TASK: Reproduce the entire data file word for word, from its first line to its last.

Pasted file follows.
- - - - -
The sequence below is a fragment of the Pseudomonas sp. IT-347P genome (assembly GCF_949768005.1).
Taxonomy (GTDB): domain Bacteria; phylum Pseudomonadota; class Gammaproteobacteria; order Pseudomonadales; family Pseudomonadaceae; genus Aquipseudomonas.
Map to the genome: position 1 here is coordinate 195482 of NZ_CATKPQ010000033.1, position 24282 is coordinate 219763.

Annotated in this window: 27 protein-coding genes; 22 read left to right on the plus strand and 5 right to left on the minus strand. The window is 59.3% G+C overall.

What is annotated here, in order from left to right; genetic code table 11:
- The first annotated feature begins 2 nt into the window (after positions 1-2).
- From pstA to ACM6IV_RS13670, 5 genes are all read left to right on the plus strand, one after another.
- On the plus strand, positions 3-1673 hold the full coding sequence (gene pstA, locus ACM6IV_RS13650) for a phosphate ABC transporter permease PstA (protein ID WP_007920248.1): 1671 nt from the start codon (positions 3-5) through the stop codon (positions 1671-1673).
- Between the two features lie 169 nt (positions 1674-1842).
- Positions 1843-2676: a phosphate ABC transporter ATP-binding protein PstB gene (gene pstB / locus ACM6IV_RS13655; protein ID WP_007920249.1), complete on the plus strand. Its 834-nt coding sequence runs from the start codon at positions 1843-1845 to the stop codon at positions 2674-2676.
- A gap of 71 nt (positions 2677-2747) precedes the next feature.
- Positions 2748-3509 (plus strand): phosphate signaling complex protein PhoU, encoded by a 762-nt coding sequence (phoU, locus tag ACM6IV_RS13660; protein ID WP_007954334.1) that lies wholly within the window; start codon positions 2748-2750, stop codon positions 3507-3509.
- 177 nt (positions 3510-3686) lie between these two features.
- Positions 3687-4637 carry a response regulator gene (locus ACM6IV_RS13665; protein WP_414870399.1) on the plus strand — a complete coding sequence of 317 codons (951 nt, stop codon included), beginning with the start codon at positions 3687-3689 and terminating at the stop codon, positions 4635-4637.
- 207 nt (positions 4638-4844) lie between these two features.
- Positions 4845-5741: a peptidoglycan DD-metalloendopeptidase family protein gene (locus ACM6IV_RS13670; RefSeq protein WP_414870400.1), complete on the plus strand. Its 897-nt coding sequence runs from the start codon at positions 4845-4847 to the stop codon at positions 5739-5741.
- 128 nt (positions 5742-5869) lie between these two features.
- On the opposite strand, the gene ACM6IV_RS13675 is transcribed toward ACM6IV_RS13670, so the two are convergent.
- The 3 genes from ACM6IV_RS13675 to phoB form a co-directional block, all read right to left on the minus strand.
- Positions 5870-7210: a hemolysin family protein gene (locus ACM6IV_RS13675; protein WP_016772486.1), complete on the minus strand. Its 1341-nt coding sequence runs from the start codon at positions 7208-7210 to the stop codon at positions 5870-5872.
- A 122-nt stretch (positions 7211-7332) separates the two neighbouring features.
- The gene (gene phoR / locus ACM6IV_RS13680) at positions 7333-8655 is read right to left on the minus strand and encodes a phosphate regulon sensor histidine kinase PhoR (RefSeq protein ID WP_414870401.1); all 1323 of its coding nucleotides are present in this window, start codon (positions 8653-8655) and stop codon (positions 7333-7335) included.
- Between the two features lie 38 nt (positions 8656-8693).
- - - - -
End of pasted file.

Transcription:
The sequence below is a fragment of the Pseudomonas sp. IT-347P genome (assembly GCF_949768005.1).
Taxonomy (GTDB): domain Bacteria; phylum Pseudomonadota; class Gammaproteobacteria; order Pseudomonadales; family Pseudomonadaceae; genus Aquipseudomonas.
Map to the genome: position 1 here is coordinate 195482 of NZ_CATKPQ010000033.1, position 24282 is coordinate 219763.

Annotated in this window: 27 protein-coding genes; 22 read left to right on the plus strand and 5 right to left on the minus strand. The window is 59.3% G+C overall.

What is annotated here, in order from left to right; genetic code table 11:
- The first annotated feature begins 2 nt into the window (after positions 1-2).
- From pstA to ACM6IV_RS13670, 5 genes are all read left to right on the plus strand, one after another.
- On the plus strand, positions 3-1673 hold the full coding sequence (gene pstA, locus ACM6IV_RS13650) for a phosphate ABC transporter permease PstA (protein ID WP_007920248.1): 1671 nt from the start codon (positions 3-5) through the stop codon (positions 1671-1673).
- Between the two features lie 169 nt (positions 1674-1842).
- Positions 1843-2676: a phosphate ABC transporter ATP-binding protein PstB gene (gene pstB / locus ACM6IV_RS13655; protein ID WP_007920249.1), complete on the plus strand. Its 834-nt coding sequence runs from the start codon at positions 1843-1845 to the stop codon at positions 2674-2676.
- A gap of 71 nt (positions 2677-2747) precedes the next feature.
- Positions 2748-3509 (plus strand): phosphate signaling complex protein PhoU, encoded by a 762-nt coding sequence (phoU, locus tag ACM6IV_RS13660; protein ID WP_007954334.1) that lies wholly within the window; start codon positions 2748-2750, stop codon positions 3507-3509.
- 177 nt (positions 3510-3686) lie between these two features.
- Positions 3687-4637 carry a response regulator gene (locus ACM6IV_RS13665; protein WP_414870399.1) on the plus strand — a complete coding sequence of 317 codons (951 nt, stop codon included), beginning with the start codon at positions 3687-3689 and terminating at the stop codon, positions 4635-4637.
- 207 nt (positions 4638-4844) lie between these two features.
- Positions 4845-5741: a peptidoglycan DD-metalloendopeptidase family protein gene (locus ACM6IV_RS13670; RefSeq protein WP_414870400.1), complete on the plus strand. Its 897-nt coding sequence runs from the start codon at positions 4845-4847 to the stop codon at positions 5739-5741.
- 128 nt (positions 5742-5869) lie between these two features.
- On the opposite strand, the gene ACM6IV_RS13675 is transcribed toward ACM6IV_RS13670, so the two are convergent.
- The 3 genes from ACM6IV_RS13675 to phoB form a co-directional block, all read right to left on the minus strand.
- Positions 5870-7210: a hemolysin family protein gene (locus ACM6IV_RS13675; protein WP_016772486.1), complete on the minus strand. Its 1341-nt coding sequence runs from the start codon at positions 7208-7210 to the stop codon at positions 5870-5872.
- A 122-nt stretch (positions 7211-7332) separates the two neighbouring features.
- The gene (gene phoR / locus ACM6IV_RS13680) at positions 7333-8655 is read right to left on the minus strand and encodes a phosphate regulon sensor histidine kinase PhoR (RefSeq protein ID WP_414870401.1); all 1323 of its coding nucleotides are present in this window, start codon (positions 8653-8655) and stop codon (positions 7333-7335) included.
- Between the two features lie 38 nt (positions 8656-8693).